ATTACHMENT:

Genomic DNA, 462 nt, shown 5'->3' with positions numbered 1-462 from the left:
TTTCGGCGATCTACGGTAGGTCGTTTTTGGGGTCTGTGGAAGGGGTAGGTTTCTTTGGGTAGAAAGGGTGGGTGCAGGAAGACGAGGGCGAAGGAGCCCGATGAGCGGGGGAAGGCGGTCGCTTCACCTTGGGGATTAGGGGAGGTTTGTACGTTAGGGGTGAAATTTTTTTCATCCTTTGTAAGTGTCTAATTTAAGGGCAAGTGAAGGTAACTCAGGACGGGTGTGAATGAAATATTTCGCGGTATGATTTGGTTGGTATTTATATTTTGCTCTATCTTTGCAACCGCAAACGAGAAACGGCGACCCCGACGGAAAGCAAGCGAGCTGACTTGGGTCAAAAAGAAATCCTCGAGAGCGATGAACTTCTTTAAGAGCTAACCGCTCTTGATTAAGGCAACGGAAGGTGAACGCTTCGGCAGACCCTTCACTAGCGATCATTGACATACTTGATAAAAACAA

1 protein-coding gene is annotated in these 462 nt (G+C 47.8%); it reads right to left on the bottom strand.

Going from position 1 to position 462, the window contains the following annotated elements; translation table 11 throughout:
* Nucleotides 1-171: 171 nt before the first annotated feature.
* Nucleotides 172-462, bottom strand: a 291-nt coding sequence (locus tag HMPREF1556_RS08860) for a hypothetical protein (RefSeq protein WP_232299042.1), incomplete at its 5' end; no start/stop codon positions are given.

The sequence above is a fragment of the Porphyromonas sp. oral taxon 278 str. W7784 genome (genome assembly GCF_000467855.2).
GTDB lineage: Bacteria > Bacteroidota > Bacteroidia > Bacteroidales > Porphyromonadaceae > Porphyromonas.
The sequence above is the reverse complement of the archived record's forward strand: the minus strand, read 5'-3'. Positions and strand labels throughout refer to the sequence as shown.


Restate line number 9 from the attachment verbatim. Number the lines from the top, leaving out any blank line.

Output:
The sequence above is the reverse complement of the archived record's forward strand: the minus strand, read 5'-3'. Positions and strand labels throughout refer to the sequence as shown.